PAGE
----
Extending Modernism in the Monumental City: Washington’s Southwest Waterfront Development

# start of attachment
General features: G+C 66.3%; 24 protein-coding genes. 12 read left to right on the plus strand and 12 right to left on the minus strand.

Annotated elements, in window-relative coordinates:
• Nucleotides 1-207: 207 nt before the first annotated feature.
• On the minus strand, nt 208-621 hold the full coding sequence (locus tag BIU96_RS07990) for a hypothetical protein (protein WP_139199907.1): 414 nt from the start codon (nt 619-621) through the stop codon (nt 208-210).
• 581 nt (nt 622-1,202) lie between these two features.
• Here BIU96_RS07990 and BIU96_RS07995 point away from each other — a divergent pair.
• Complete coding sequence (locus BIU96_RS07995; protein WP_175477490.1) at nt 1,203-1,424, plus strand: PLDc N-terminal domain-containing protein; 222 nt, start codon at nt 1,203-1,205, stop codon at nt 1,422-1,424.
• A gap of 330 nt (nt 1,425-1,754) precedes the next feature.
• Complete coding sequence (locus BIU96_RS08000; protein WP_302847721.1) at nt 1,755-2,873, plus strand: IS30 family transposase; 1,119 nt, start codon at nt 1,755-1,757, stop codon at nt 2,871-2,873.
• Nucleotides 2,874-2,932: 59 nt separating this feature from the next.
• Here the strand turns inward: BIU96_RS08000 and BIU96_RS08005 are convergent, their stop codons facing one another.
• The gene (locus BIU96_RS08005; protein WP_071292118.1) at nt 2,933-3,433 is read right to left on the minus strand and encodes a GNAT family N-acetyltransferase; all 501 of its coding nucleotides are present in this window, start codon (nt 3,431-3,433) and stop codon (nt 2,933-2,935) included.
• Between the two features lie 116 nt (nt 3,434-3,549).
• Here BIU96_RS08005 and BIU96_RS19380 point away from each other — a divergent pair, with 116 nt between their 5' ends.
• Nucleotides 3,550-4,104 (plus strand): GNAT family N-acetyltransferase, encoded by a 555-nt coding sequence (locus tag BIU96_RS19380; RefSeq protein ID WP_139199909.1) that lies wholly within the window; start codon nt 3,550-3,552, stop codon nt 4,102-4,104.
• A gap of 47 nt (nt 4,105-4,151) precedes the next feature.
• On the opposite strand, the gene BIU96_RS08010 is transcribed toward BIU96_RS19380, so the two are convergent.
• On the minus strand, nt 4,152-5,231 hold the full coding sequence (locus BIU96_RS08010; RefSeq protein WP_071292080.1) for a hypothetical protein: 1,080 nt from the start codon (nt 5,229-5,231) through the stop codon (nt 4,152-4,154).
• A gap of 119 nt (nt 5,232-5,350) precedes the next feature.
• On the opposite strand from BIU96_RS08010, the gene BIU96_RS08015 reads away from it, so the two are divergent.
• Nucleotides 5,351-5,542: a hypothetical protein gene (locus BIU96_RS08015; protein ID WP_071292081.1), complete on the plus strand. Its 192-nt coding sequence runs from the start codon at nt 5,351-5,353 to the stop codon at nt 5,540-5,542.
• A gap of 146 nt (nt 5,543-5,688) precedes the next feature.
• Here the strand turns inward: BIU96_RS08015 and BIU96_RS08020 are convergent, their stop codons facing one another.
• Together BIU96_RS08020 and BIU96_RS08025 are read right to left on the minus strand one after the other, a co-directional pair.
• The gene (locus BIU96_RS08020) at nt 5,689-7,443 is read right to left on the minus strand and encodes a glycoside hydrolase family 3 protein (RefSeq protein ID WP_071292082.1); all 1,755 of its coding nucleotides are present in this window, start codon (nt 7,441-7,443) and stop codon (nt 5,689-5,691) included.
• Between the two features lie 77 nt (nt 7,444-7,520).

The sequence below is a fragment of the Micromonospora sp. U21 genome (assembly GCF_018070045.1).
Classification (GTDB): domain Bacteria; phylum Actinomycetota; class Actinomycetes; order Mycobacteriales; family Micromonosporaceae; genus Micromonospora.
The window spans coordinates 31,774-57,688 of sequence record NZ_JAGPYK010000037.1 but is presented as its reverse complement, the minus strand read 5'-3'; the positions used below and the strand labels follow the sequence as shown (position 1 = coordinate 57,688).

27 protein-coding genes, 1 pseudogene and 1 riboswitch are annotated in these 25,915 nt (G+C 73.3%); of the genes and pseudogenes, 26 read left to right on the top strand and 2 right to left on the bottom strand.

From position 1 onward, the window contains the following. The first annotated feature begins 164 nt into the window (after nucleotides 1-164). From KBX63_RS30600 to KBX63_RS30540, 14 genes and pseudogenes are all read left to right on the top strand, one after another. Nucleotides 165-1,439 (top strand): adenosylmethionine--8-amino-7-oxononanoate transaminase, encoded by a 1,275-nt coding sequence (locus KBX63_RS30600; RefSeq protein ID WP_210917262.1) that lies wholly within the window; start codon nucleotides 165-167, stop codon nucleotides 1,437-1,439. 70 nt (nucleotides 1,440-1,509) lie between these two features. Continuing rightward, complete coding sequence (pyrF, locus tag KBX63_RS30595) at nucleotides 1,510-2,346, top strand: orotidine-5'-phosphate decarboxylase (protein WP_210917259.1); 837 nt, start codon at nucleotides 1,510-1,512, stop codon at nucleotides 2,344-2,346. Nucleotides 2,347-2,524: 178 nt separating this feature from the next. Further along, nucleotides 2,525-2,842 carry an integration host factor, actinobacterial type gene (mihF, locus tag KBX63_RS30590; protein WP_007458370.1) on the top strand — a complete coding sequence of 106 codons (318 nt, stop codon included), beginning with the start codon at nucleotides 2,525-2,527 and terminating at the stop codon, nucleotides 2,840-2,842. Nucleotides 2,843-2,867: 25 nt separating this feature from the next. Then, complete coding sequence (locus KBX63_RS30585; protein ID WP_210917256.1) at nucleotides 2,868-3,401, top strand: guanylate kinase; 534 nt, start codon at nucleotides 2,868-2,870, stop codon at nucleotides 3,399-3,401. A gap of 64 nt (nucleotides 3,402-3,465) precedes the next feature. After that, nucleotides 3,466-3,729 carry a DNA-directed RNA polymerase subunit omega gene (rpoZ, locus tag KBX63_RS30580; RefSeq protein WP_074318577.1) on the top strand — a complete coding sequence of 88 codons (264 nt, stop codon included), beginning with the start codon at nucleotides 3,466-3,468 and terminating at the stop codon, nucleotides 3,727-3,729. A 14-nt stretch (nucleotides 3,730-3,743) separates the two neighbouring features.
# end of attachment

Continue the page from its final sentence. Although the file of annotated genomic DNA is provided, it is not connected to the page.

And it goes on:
The subject of this studio will be the design of a mixed- use urban waterfront development in an exceptional sector of the city of Washington DC. Between the Mall and the Washington Channel, Southwest Washington is an area of the city entirely the product of the urban renewal efforts of the 1960\’s. Usually demonized as the destruction of viable urban fabric and the substitution of failed experiments, residential urban renewal as it occurred in the Southwest, is a notable exception. Our subject will be the vehicle to investigate the extension and redefinition of this legacy of modernism in a city largely characterized by monumental classicism and historic patterns of urbanism. BackgroundA long-established residential neighborhood for workers on the commercial waterfront, with a dense street pattern, row housing, and impromptu alley dwellings, the Southwest steadily deteriorated with the decline of commercial waterfront activity. Fueled by the embarrassment of its unsavory condition in the shadow of the Capitol and its potential as a residential area for government workers near to the Mall, planners in the 1950\’s considered two options: block by block renovation, restoration, and open space development (the chosen plan for Georgetown experiencing a similar decline), and wholesale demolition and reconstruction. They chose to rebuild.A seminal plan for complete reconstruction, developed by architects Louis Justement and Clothiel Woodward Smith, laid out a utopian vision for a better life enabled by a new urban framework of architecture and open space. The area north of the new Southeast/Southwest expressway adjacent to the Mall was designated for new government office buildings. South of the expressway, a looser network of housing quadrants with a discontinuous street pattern and continuous green space replaced the established grid of streets. The plan was further elaborated by the developer William Zeckendorf , realtors Webb and Knapp, and architects I.M. Pei and Harry Weese, who proposed a major connector between the Mall and the waterfront called the 10th Street Mall, and a waterfront park available to the neighborhood as well as the city.Despite a few exceptional buildings prompted by President Kennedy\’s Design Excellence Initiative in the 1960\’s such as Marcel Breuer\’s HUD headquarters, the government area, including the 10th Street Mall, has an oppressive and over-scaled presence highlighting the struggle to create a modern monumentality. The through highway creates a formidable barrier between office and residential areas, and the connection between Mall and waterfront was never completed. The residential area was far more successful and contains a number of exemplary housing and open space experiments which make the district a laboratory for design thinking of the 1960\’s in a city dominated by historic building and housing types. Capitol Park (Satterlee and Smith with Dan Kiley \’59), River Park (Charles Goodman \’62), Tiber Island/Carrollsburg Square (Keyes Lethbridge Condon \’65), and the Arena Theatre (Harry Weese \’61) all embodied the idealism of modernism characteristic of the times. The mix of blocks of 3 story town houses and mid rise \”towers,\” underground parking, and a continuous network of green space worked remarkably well. The resulting mixed social, economic, and ethnic community has been one of the few success stories of the urban renewal era.Site and ProgramThe Waterfront area remained largely neglected, however, no longer a working waterfront and not developed as a park, and today is regrettably underutilized. Extensive surface parking and roadways overwhelm an active Fish Market, a few restaurants, and marina; and separate the residential community and visitors from easy access to the waterfront. Today a strong market demand for waterfront housing close to the government core for young professionals, government workers, empty nesters and ret